iPhone 5, iOS 6: 10 Factors That Need Rapid Improvement

 
 
By Don Reisinger  |  Posted 2012-09-26
 
 
 

iPhone 5: A Barely Improved Camera

It’s often ignored, but the iPhone’s camera is perhaps one of its most important features. There’s just one problem: according to reviewers, the iPhone 5’s rear camera is about the same option found in the iPhone 4S. That’s unacceptable, especially when the 41-megapixel PureView camera from Nokia is on the market.

iPhone 5: A Barely Improved Camera

iOS 6: Map Application

Apple’s Maps application has been getting all kinds of attention for its many errors and omissions. The application in some cases has incorrect location information, lacks much of the detail found in Google Maps and has odd glitches that have annoyed users. It’s in desperate need of rapid improvement.

iOS 6: Map Application

iPhone 5: The Lightning Connector

Apple claims that its new Lightning connector, which replaced the 30-pin connector, will be better for users. So far, however, it’s proven only to be a pain. The connector won’t work with accessories without an adapter. What’s worse, that adapter costs $29. For now, Lightning is little more than a headache.

iPhone 5: The Lightning Connector

iOS 6: Siri Is Still Sub-par

Apple’s iOS 6 was supposed to deliver significant improvements to the Siri personal assistant. Although some of the additions to Siri are welcome, for the most part, the voice response application is still as lame as it was last year. It’s about time Apple gets serious about improving Siri.

iOS 6: Siri Is Still Sub-par

iPhone 5: Omissions Are All Over the Place

Apple has a penchant for delivering only the features it believes customers really need and not necessarily what they really want. So the iPhone 5 is lacking a near-field communication (NFC) chip, and Apple’s decision to once again ignore T-Mobile in the U.S. is an odd choice. The iPhone 5 is a nice improvement over the iPhone 4S, but it’s by no means the product with all the bells and whistles. Right now, the Samsung Galaxy S III has reached that level.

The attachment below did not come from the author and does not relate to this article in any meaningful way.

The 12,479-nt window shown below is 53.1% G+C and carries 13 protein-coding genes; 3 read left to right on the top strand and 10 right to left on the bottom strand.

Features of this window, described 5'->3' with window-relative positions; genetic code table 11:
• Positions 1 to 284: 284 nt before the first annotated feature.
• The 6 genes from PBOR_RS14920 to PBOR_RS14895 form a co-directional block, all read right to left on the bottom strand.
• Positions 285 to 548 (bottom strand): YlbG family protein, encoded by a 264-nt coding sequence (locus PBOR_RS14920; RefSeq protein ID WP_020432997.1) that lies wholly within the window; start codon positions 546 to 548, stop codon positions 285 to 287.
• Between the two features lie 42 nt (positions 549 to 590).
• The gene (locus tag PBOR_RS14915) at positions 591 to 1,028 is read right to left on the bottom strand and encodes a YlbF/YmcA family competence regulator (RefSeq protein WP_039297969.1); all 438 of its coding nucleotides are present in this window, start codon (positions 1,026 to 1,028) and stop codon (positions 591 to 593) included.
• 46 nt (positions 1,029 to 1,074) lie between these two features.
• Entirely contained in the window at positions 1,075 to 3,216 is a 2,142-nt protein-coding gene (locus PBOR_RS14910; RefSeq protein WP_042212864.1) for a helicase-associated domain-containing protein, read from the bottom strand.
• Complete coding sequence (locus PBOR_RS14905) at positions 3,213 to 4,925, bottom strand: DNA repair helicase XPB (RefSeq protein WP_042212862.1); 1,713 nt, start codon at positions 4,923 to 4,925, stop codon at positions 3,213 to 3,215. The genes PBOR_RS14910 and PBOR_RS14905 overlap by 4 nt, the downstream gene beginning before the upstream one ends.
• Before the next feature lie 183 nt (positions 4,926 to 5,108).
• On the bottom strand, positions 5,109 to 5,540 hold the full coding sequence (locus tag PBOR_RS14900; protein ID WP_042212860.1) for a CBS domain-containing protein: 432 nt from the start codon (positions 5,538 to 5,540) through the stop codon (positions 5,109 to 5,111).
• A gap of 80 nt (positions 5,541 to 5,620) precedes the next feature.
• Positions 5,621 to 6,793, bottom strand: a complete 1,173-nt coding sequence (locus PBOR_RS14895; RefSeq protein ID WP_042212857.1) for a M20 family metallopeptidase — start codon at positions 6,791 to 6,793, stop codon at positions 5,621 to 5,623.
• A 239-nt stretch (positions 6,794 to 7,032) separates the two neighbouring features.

iPhone 5: Omissions Are All Over the Place

iOS 6: The Lock-In Mentality

Old-time iOS users will feel right at home with the latest version’s lock-in mentality. Unfortunately, users are still forced to play nice only with Apple’s multimedia services, such as iTunes, and the only way to get applications is through its App Store. Such control over the platform supposedly increases security, but it’s also proving annoying for power users who want to do more.

iOS 6: The Lock-In Mentality

iPhone 5: A Bigger Display, to a Point

Apple’s new iPhone 5 display measures 4 inches, making it slightly larger than the 3.5-inch option available in previous models. It’s nice to see Apple increase its display size, but with so many devices offering 4.3-inch screens, wouldn’t it have made sense to increase its display to that size? Furthermore, why didn’t Apple match the 4.8-inch screen in the Galaxy S III? A bigger screen would have been nice.

iPhone 5: A Bigger Display, to a Point

iOS 6: iPhone 5 App Support Is a Problem

Although it’ll be a temporary problem, Apple’s iOS 6 currently has few applications available that can actually accommodate the iPhone 5’s larger screen. Currently, apps that don’t support the display will show sidebars. It’s a bummer.

iOS 6: iPhone 5 App Support Is a Problem

iPhone 5: Ergonomics Is Thrown Out the Window

The iPhone 5 is undoubtedly a nice-looking device. But in order to deliver that aesthetic appeal, Apple had to forgo ergonomics. The iPhone 5 is by no means easy to hold. The device is a simple, extended rectangle that’s both skinny and somewhat slippery, due to its aluminum back plate. There are no curves that help users hold the device or edges that hug the hands. Ergonomics just doesn’t matter to Apple, unfortunately.

iPhone 5: Ergonomics Is Thrown Out the Window

iOS 6: Enough With the Google Hatred

Aside from removing Google Maps in iOS 6, Apple decided to nix the native YouTube app. The reason? Apple can’t stand Google. The last thing the iPhone maker wants is to allow a mobile and application competitor to have a prominent place within Apple's operating platform. Although that might be understandable, the move inconveniences iOS 6 users. Too bad Apple seemingly doesn’t care about that.

iOS 6: Enough With the Google Hatred

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